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Is this question really necessary?

...

What a mess!

He is the editor of Which?

She gave her address as 'The Manor, Wilts.' Fullstops are not required after titles, headings, or sub-headings:

The Turn of the Screw

Industrial Policy Report

IntroductionThe stop is not necessary following common titles which are shortened forms of a word (technically, 'contractions'):

Dr[Doctor] Mr[Mister]

St[Street] Mme[Madame]

Full stops are not necessary after the capital letters used as abbreviations for titles of organisations and countries:


NATONorth Atlantic Treaty Organisation

BBCBritish Broadcasting Corporation

UNOUnited Nations Organisation

USAUnited States of America

They are not used where the initials of a standard work of reference are used as an abbreviated title:

OEDOxford English Dictionary

DNBDictionary of National Biography

PMLAPapers of the Modern Languages Association

The comma is used to show a slight pause in a sentence. It helps to clarify the sense of statements and to prevent ambiguity. It separates the items in lists: The box contained a book, some pencils, and a knife. Opinions differ on the need for the final comma in such examples. If the items are all of the same kind, it can usually be omitted. If they are not, it is usually safer to retain the comma. The comma also separates two clauses when the first is not closely associated with the second: She is a famous singer, whilst her husband remains unknown. It introduces a pause where the eye might otherwise continue and mistake the sense of what is written: In the valley below, the villages looked small. It separates a sequence of adjectives which qualify a noun: He was an arrogant, pompous fellow. However, when the adjectives are of a different order or type, no comma is necessary: He was a distinguished foreign visitor. The comma marks the start and finish of a parenthetical phrase within a sentence: / am quite sure, despite my reservations, that he's the best man.

Brackets are used to insert a word or a phrase into a sentence (Most of the suspects (seven in all) were questioned by the police). The words inserted between brackets are usually an explanation or an illustration. The rules of the usage of brackets are such:

> Round bracketsare used to represent an aside or an extra piece of information which is closely related to the main subject of the sentence.

- Goodwin argues that Thompson's policies (which he clearly dislikes) would only increase the problem.


 




Square bracketsare used to indicate that something is being added by
the author. This is usually for clarification or comment.

- The reporter added that the woman [Mrs Wood] had suffered severe injuries.

- A mother wrote that her son was 'fritened [sic] to go to school'.

 

When brackets are used at the end of a sentence, the full stop falls outside the bracket (like this).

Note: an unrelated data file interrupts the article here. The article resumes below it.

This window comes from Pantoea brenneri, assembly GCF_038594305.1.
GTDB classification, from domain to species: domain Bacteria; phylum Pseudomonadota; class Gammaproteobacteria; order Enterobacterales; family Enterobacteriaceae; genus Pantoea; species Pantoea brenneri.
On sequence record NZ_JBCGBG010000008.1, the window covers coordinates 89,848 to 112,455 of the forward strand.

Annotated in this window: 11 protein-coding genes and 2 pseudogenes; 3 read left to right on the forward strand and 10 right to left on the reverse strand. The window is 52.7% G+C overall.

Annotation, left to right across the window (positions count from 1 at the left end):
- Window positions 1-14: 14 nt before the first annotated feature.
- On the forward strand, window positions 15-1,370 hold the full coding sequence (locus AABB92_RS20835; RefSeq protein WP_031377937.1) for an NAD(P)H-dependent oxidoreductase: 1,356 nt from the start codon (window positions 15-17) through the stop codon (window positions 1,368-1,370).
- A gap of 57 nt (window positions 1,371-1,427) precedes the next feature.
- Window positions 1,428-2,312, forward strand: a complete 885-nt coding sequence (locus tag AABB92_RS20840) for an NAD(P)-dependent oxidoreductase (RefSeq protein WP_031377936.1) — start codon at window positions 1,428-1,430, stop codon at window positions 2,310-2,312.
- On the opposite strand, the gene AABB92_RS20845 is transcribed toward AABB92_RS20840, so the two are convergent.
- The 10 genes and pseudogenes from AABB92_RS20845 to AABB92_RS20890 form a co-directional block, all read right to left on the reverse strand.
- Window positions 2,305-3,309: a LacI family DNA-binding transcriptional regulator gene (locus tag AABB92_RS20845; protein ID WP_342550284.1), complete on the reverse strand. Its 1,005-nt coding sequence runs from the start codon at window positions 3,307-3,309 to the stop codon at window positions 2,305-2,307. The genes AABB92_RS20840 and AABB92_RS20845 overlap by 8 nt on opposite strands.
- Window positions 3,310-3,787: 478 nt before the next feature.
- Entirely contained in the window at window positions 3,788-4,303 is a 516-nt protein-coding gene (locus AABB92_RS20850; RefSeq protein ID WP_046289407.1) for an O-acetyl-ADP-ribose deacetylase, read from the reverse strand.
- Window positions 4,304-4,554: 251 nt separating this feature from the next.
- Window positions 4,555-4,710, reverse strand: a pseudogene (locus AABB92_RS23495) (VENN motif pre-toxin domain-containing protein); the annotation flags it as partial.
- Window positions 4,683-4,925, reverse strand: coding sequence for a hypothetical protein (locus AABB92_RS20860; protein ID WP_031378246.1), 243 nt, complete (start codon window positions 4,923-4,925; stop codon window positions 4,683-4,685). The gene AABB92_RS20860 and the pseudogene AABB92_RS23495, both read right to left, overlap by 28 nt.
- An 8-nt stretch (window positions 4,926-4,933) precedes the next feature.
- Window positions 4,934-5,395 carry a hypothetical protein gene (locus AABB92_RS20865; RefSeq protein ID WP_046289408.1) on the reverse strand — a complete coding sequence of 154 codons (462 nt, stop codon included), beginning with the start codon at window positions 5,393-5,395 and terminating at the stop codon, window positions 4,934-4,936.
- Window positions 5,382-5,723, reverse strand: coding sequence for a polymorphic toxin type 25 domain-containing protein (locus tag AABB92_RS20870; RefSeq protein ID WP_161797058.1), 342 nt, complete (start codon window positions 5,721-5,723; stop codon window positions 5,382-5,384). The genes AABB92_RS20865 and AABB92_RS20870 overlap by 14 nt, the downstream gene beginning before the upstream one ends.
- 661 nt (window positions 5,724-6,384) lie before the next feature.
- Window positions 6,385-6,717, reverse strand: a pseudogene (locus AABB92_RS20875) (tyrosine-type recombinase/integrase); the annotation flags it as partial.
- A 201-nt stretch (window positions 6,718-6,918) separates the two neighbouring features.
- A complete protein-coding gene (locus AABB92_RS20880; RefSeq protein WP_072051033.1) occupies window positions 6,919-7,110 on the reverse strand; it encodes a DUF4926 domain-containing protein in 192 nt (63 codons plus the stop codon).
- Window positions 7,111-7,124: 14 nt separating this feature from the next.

Statements inside brackets should be grammatically separate from the sentence. That is, the sentence should be complete, even if the contents of the brackets are removed.

- The republican senator (who was visiting London for a minor op
eration) also attended the degree ceremony.

If a quotation contains a mistake in the original you can indicate that the
error is not your own. This is indicated by the use of square brackets.

- The senior government minister who was recently acquitted of
kerb-crawling claimed that at long last his 'trails [sic] and tribula
tions' were at an end.

The expressions within brackets should be kept as brief as possible, so asnot to interrupt the flow of the sentence.

The use of brackets should be kept to a minimum. If used too frequently, they create a choppy, unsettling effect.

The dash is used to indicate a sudden change of thought, an additional :omment, or a dramatic qualification: Tlmt was the end of the matter - or we thought. Dashes can also be used to insert a comment or a list ofthings: Everything - furniture, paintings, and books - survived the fire.

The exclamation mark indicates surprise, gladness, irritation, despair, indignation, anger, alarm and other feelings and emotions: The ship is sinking! Jump in the lifeboat! When the exclamation mark is put at the end of asentence, the nature of which is not exclamatory, it may express the speaker's irony, sorrow, nostalgia and other shades of modality. Exclamation marks should be used with restraint. The more frequently they occur, the weaker becomes their effect.

The interrogative mark is used to show that a question has been raised: Why is that woman staring at us?

The hyphen is a short dash which connects words or parts of words. Hyphens form derivatives and compounds: re-enter, co-operate, multistory, son-in-law, president-elect. There are some peculiarities in the usage of hyphens:


'r Hyphens should be used where it is necessary to avoid ambiguity:
two-year-old cats two year-old cats

They should also be used to distinguish terms which are spelled identical
ly, but which have different meanings:

reformationchange for the better

re-formationto form again

recoverto regain control

re-coverto cover again

resignto stand down

re-signto sign again

Hyphens are used when new terms are formed from compounds, but
they are dropped when the compound is accepted into common usage.
(This process is usually more rapid in the USA than in Europe.)

bath-tub book-shelf club-house
bathtub bookshelf clubhouse

This phenomenon is currently visible in computer technology, where all
three forms of a term may co-exist:

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